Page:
“Steve Harvey Show” Money Maven Patrice Washington On How She Lost It All & Got It Back
Patrice C. Washington is the Money Maven of the Steve Harvey Morning Show where she dishes out financial advice. Not only does Washington do a weekly segment of the show, she is also a personal finance columnist, a best-selling author, radio host, and national speaker. Atlanta-based Washington is the founder and CEO of Seek Wisdom Find Wealth, a personal finance training and development company. She started the company to help individuals go from debt management to mastering their money with a unique focus on creating a new mental mindset.
Besides her financial prowess, she knows what it’s like to work from the bottom up. And what it’s like to lose it all.
As Washington was raking in seven figures as a real estate agent in Los Angeles, she was literally losing everything during the financial crisis. And she was unprepared. This led to her mission in financial education.
MadameNoire: How did you wind up on the Steve Harvey Show?
Patrice Washington: I used to work for Steve Harvey in college; he had been a mentor of mine for 14 years and when I was ready to put my second book out he asked me to launch it on the show. We got so many questions and requests, he asked me to come back again, then again. Then he said you will do a segment on the show. He didn’t ask me, he told me.
MN: How did you start working for him while in college?
PW: I was at the University of Southern California and he was coming to do a live broadcast. So I went to the broadcast to ask him for money for our black student union. He and his staff liked my approach and offered me an internship. I asked was it paid, they said no so I declined. I was already working and I had no interest in broadcast journalism. I was a business major… I was working the graveyard shift at a hotel. My dad found out about the hotel job and made me quit. So I called back the Steve Harvey people and started as an intern and worked up to PA then to segment producer.
Besides the show, I also got my real estate license during my sophomore year and became a real estate and mortgage broker in my senior year, at age 21. I started to do so well in real estate that I left the show.
MN: How did you lose everything?
PW: I was doing extremely well. Making seven figures… It was during the financial crisis. And I had heard what people said about diversifying your assets and not putting your eggs in one basket but I didn’t realize you should diversify them in different industries. I had a lot of things and money but it was all tied back to real estate. The recession happened, and I was unprepared. I started in real estate in 2002 and everything was going great. But then in 2007 it fell apart for us like it did for so many people. And we lost the business and then we lived off our savings for one year until that ran out.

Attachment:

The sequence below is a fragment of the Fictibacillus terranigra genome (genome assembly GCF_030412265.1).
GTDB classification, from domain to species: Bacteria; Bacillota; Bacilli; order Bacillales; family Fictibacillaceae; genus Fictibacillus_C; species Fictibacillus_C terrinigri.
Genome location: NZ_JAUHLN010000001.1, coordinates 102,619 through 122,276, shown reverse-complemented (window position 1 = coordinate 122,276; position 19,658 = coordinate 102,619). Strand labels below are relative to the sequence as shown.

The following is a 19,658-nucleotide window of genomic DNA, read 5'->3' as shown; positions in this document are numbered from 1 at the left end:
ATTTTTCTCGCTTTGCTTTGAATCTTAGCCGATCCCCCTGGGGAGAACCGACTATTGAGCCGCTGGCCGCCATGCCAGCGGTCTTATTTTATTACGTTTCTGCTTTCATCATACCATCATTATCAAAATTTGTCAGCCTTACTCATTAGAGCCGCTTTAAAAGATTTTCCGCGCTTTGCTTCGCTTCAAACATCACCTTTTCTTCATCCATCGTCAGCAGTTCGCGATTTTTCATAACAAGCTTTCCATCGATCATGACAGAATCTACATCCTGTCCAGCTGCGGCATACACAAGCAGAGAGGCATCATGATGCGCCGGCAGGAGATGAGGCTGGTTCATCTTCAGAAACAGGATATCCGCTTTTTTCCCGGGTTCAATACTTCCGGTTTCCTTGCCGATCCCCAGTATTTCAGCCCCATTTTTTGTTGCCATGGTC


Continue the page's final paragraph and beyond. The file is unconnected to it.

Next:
MN: How did you start working for Steve Harvey again?
PW: After my husband and I had lost everything, we relocated to Atlanta. And it so happened that Steve Harvey had just moved his show there. They offered me a job in 2009 and I stayed for a year while I could get a clear picture on my purpose. My purpose was to share my experience and knowledge with others. Before when I counseled people about money and they complained they could not pay their bills, I would say, “Well, pay your bills.” Because I had not experienced hardship as an adult, I had no compassion. But now that I have been there, I had a better understanding of what some people are going through. This allows me to better help them.
MN: What is the financial question you get the most?
PW: People want to know how to start over. They want the steps to get out of debt. But I tell them you have to work on your mindset first. I can give all the steps in the world but you aren’t going to do them if you are not in the right mindset. So I focus on the internal first. The first things people have to do is to let go of the blame and shame.
You have to stop blaming others for your failures. Sure, I couldn’t control the fact that the real estate bubble was gong to burst and cause me to lose everything. But what was I doing to prepare myself in case of an industry disaster? What steps had I taken? So you need to claim your responsibility and your choices.
And we, especially in the African-American community, have trouble dealing with shame. We sometimes, be it because of our culture or some people’s religious beliefs, we don’t like to acknowledge that we owe someone something. I want to help people create a money mindset first and then we can get into the skill sets of creating wealth.
MN: What do you say to people living paycheck to paycheck?
PW: In my book I have nine healthy habits. One is gratitude. We are so busy that we don’t appreciate what we have but we will complain about what we don’t have. That only brings negative energy back to you. Instead be thankful for what you have and more will come to you. Part of being grateful is respecting what you have. Respect your relationship with money, it will be the only way it will grow. Just like any other relationship. If you don’t have your bills in order that is a form of disrespect. Open your bills when they come.